The art historian Jack Flam (2014) refers to this aspect of abstraction as “a new claim on truth.” By dismantling perspective, abstract art requires our brain to come up with a new logic of bottom-up processing. The work of Mondrian relies heavily on the brain’s early steps in processing objects, steps that depend on line segments and axis of orientation, and on the brain’s processing of color. But these bottom-up processes are likely to be modified or overridden altogether by extensive, creative top-down processing.
— from Reductionism in Art and Brain Science, Bob Grant
Visual art — representational imagery — begins somewhere between fifty and one-hundred thousand years ago, overlapping with the Upper Paleolithic Transition. The period consists of rapid gains in tool technologies alongside the beginnings of modern symbolic thought, with human societies developing currency systems, dispersed social organizations, and increasingly sophisticated religious belief.
To Alva Nöe, writing in 2015’s Strange Tools: Art and Human Nature, the religious and social practices which began in this era, such as funerary rites, rites of passage, religious ceremony, symbolic adornment, and complex linguistic interactions, are examples of organized activities, “evolving patterns of organization” within which humans are embedded. Modern examples include driving a car in a highway system or navigating the complexities of workplace protocol — both being situations where we act improvisationally within sets of constraints and using established scripts pre-determined by the situation’s structural context. Continue reading “Predictive Processing & Art as Cognitive Remodeling”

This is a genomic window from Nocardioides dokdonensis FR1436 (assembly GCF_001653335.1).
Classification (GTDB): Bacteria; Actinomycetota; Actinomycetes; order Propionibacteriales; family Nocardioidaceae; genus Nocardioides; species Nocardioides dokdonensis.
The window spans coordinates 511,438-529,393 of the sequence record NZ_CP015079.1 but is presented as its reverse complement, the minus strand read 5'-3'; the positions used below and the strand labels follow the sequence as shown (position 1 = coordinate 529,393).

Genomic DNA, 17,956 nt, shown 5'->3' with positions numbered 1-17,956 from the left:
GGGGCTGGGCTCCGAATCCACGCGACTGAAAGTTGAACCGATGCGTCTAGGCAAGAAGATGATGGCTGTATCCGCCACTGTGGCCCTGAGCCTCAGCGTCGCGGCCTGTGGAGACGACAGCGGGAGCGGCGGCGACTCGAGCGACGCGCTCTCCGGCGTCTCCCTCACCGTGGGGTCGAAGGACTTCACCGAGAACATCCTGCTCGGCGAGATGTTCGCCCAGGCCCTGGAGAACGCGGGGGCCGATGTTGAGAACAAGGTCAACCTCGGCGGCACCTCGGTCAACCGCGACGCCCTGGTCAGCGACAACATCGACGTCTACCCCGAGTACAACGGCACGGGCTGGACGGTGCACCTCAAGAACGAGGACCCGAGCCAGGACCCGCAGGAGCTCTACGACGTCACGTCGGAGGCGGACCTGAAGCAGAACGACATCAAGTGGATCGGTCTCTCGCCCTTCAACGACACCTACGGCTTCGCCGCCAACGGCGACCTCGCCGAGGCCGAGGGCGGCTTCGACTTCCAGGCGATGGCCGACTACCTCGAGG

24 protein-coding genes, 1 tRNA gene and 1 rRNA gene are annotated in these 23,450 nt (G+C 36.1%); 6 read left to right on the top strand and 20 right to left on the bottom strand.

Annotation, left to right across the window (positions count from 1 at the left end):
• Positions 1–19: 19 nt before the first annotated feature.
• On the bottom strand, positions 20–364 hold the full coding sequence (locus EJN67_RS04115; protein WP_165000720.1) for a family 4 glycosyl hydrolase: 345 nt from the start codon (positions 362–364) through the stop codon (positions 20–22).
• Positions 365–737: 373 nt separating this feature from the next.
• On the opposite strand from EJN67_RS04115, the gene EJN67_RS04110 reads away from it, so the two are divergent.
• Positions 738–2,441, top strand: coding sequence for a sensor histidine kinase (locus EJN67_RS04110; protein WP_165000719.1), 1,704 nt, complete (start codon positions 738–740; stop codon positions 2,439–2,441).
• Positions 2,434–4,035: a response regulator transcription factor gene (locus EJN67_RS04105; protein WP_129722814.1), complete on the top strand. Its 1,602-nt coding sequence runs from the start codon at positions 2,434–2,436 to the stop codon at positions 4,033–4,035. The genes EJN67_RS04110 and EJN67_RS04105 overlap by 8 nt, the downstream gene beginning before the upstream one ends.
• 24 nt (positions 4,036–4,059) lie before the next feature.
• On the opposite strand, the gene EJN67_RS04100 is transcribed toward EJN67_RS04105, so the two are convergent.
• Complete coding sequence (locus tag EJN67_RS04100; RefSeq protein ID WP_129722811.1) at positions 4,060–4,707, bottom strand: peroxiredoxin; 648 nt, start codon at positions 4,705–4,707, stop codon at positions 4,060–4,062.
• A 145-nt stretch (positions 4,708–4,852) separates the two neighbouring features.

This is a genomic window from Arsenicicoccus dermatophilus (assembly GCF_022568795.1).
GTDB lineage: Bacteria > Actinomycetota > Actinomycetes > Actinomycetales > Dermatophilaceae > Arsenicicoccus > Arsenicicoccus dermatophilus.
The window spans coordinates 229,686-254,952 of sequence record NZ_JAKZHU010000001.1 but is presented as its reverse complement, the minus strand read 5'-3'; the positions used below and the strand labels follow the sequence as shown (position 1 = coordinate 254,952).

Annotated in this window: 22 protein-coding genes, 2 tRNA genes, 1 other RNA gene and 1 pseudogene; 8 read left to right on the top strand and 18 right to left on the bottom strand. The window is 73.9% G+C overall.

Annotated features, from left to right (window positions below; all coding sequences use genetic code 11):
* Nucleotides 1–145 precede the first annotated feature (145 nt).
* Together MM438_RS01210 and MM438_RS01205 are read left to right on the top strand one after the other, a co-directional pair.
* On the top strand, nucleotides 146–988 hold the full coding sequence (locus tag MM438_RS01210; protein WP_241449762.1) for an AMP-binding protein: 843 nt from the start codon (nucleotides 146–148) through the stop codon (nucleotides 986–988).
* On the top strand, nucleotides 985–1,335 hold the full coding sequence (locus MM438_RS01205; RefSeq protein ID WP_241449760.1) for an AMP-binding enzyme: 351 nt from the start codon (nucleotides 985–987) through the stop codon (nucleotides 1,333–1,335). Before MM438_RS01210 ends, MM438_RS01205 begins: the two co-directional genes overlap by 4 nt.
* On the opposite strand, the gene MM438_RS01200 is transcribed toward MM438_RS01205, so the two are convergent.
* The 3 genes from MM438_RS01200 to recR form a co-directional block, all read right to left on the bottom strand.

“As do other shamanistic peoples throughout the world, the San [or “bushmen”] believe in a realm above and another below the surface of the world on which they live… Concepts of a tiered universe are, of course, not restricted to shamanistic religions. Heaven above, Hell below, and the level of anxious humanity in-between appear in one form or another across the globe. Why should this be so?
Continue reading “The Tiered World”